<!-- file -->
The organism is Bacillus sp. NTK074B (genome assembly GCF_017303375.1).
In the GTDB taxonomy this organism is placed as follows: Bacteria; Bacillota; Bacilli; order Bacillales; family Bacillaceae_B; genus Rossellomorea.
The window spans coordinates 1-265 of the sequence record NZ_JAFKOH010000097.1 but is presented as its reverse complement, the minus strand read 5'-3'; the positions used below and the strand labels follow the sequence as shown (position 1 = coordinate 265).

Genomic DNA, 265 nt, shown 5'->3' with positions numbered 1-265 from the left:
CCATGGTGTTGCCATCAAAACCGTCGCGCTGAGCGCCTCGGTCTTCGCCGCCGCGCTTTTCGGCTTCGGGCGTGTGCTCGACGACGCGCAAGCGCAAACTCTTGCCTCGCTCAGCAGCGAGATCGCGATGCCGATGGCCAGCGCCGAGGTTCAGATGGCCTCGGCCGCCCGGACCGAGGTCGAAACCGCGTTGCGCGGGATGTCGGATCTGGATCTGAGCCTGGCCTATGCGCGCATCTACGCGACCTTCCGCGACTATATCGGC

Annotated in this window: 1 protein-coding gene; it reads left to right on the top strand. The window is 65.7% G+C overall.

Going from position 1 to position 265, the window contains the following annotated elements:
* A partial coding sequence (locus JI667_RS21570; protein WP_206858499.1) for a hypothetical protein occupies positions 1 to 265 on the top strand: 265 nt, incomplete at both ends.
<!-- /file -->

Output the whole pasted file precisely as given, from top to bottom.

The organism is Bacillus sp. NTK074B (genome assembly GCF_017303375.1).
In the GTDB taxonomy this organism is placed as follows: Bacteria; Bacillota; Bacilli; order Bacillales; family Bacillaceae_B; genus Rossellomorea.
The window spans coordinates 1-265 of the sequence record NZ_JAFKOH010000097.1 but is presented as its reverse complement, the minus strand read 5'-3'; the positions used below and the strand labels follow the sequence as shown (position 1 = coordinate 265).

Genomic DNA, 265 nt, shown 5'->3' with positions numbered 1-265 from the left:
CCATGGTGTTGCCATCAAAACCGTCGCGCTGAGCGCCTCGGTCTTCGCCGCCGCGCTTTTCGGCTTCGGGCGTGTGCTCGACGACGCGCAAGCGCAAACTCTTGCCTCGCTCAGCAGCGAGATCGCGATGCCGATGGCCAGCGCCGAGGTTCAGATGGCCTCGGCCGCCCGGACCGAGGTCGAAACCGCGTTGCGCGGGATGTCGGATCTGGATCTGAGCCTGGCCTATGCGCGCATCTACGCGACCTTCCGCGACTATATCGGC

Annotated in this window: 1 protein-coding gene; it reads left to right on the top strand. The window is 65.7% G+C overall.

Going from position 1 to position 265, the window contains the following annotated elements:
* A partial coding sequence (locus JI667_RS21570; protein WP_206858499.1) for a hypothetical protein occupies positions 1 to 265 on the top strand: 265 nt, incomplete at both ends.